Blanket discovery for stolen laptops
Of John Doe and IP addresses
On the civil side, things are even more difficult. As a general rule, in order for you and I to compel some third party (like an ISP) to produce information, we have to also get either a subpoena or a court order. Ah, there's the rub. To get the subpoena or court order, we have to have a lawsuit pending. To have a lawsuit pending, we have to have a "case or controversy" involving some violation or law or tort, which is capable of being heard in the court in which we have filed suit, which also has jurisdiction over the matter and the people involved. OK. End of law school class.
The legal discovery process, particularly for civil discovery, is slow, unwieldy and ungainly. Imagine having to file separate individual lawsuits for each piece of SPAM you receive, each Phishing attempt, each domain name hijacking, each pump-and-dump stock scam, each defamatory blog posting, each - well, you get the idea. What is worse is that you don't even know who you are suing. Just some "John Doe" who did the bad act. How do you show jurisdiction of John Doe? How do you get service of process to John Doe? Other than what is called "pre-filing discovery," the lawsuit has to be "pending" before you can get discovery. The lawsuit isn't "pending" until you have served the person you are suing - John Doe. I mean, it isn't fair to sue somebody without telling them they are being sued. Laws written in the 18th century allow you to give notice by publication, the printing in the newspapers for three consecutive weeks. Hardly a model for Internet discovery.
Discovery and blanket orders in other situations
Where else have we heard about the problem of quickly obtaining relevant information using antiquated tools and techniques? Oh yeah - getting wiretap or other orders for discovery related to national security, foreign intelligence and foreign terrorism under the Foreign Intelligence Surveillance Act (FISA.) The Bush administration has long argued that they were lawfully entitled to bypass the super-secret court set up under this law and demand records under what they later dubbed the "Terrorist Surveillance Network" because the FISA law was slow and cumbersome.
You see, FISA, like the pesky Constitution of the United States, requires that you get a court order based on "probable cause," specifying the place to be searched and the thing to be seized - or in the case of a wiretapped conversation, who you are tapping and what conversations you are looking for. We have always read this to mean that you need a separate warrant for each search, although you could theoretically apply for a single warrant for, for example, a series of telephone numbers used by a particular person, or to search a number of apartments for particular things.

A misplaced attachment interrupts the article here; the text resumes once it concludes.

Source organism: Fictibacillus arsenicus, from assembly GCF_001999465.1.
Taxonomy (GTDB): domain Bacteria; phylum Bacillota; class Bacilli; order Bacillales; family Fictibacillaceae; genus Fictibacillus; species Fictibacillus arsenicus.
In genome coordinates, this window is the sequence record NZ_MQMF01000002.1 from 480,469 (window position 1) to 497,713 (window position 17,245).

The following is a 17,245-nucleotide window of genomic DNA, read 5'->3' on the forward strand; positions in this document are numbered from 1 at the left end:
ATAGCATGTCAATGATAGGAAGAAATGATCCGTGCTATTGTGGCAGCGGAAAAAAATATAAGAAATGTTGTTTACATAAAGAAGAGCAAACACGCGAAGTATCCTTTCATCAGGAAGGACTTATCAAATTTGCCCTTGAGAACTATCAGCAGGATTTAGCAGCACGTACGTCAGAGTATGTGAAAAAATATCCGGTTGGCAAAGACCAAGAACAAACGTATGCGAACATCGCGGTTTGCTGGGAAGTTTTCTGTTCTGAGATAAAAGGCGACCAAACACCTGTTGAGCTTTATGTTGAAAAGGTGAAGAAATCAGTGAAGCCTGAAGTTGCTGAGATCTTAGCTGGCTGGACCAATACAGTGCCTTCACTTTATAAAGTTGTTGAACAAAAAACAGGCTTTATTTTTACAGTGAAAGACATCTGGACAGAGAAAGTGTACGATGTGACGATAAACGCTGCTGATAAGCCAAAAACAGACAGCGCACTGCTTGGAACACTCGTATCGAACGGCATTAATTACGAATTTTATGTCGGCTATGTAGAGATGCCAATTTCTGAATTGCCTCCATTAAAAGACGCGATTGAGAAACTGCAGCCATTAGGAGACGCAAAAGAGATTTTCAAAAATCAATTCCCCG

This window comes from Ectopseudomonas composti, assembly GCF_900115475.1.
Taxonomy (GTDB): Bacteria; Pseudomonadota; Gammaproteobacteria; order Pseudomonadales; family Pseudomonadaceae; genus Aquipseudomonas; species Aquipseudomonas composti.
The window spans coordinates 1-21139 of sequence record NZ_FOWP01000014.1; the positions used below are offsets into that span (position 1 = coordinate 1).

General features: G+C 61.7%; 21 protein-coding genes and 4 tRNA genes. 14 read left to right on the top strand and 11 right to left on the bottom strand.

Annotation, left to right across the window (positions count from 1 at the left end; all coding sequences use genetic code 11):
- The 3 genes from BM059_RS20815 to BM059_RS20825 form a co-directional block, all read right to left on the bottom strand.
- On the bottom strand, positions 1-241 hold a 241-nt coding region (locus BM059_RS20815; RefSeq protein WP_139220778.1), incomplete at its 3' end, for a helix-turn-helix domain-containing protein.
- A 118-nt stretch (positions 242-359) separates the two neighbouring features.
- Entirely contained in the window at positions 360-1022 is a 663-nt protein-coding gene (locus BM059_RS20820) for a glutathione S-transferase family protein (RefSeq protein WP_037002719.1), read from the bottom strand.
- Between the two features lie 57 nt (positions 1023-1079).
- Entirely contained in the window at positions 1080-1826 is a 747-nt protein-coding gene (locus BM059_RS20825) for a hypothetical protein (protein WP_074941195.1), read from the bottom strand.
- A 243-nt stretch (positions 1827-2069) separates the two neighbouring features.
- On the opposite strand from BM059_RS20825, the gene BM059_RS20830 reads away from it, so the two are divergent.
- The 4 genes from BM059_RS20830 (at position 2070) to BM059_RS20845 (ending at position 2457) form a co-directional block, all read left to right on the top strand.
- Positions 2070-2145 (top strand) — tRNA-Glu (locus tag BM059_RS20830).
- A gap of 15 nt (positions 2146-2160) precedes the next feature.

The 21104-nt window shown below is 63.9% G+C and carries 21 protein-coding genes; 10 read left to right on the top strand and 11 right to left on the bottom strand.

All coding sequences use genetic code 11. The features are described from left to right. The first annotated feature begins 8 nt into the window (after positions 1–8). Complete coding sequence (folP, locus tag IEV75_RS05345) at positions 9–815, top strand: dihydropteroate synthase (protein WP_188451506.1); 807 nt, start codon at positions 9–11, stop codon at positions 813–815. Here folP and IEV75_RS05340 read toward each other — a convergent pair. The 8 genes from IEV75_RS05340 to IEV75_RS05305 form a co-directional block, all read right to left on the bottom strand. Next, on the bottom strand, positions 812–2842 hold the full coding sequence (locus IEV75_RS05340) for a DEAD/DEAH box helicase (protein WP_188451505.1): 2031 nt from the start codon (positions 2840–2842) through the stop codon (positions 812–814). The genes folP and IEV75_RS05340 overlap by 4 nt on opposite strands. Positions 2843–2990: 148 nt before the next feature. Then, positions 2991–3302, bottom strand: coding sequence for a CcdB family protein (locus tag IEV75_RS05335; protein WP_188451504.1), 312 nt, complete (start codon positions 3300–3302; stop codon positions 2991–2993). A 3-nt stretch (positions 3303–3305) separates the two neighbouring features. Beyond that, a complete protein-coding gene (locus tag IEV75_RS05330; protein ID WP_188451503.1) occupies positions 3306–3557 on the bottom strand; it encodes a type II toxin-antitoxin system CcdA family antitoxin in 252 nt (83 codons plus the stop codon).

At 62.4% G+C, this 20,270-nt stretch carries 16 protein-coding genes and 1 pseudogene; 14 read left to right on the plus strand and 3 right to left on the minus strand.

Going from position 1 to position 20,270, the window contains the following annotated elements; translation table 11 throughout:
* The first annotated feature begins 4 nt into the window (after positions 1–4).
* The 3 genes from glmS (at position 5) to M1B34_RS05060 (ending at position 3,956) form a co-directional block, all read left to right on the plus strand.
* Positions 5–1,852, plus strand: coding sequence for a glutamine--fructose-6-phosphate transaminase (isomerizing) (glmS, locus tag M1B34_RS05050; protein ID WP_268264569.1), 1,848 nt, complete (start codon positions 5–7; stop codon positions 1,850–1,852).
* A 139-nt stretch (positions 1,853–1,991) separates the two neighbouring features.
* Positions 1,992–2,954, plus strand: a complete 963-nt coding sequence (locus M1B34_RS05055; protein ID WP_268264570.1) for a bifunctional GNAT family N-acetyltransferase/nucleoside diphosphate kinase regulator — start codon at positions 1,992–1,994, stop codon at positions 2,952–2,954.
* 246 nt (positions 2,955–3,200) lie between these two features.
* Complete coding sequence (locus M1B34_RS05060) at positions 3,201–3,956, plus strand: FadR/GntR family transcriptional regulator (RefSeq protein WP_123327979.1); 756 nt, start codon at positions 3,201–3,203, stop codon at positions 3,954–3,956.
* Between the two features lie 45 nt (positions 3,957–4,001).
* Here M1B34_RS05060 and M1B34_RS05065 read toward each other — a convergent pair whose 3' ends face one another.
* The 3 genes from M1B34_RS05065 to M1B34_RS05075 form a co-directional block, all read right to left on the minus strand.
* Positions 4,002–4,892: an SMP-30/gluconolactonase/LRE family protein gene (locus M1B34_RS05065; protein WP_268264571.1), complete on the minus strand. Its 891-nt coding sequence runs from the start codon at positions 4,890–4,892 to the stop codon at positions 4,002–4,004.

On the eve of hearings about the Terrorist Surveillance Network to be held by the new Democratic majority in the U.S. Senate, the administration after arguing that there was no alternative to bypassing the FISA Court, suddenly found religion and in a letter from the Attorney General notified the Senators that "a [single] Judge of the Foreign Intelligence Surveillance Court issued orders authorizing the government to target for collection international communications into or out of the United States where there is probable cause to believe that one of the communicants is a member of al Qaeda or an associated terrorist organization." That's all we know, and we don't know any more, as the Attorney General was mum about any further details.
What it looks like is a blanket order. The Court (well, the judge) may have said, "Look, if you can meet certain thresholds of showing membership in some associated terrorist organizations, here's a general order mandating people to provide you the information you want." Perhaps the order requires the government to report back to the FISA court, perhaps not.
Now I am not going into a discussion of whether this constitutes an improper delegation of judicial power to the executive branch (well, yeah) or violates the particularity requirements of the Fourth Amendment (that too). However, this may provide a model for civil discovery.
Next page: A more "civil" discovery for IP addresses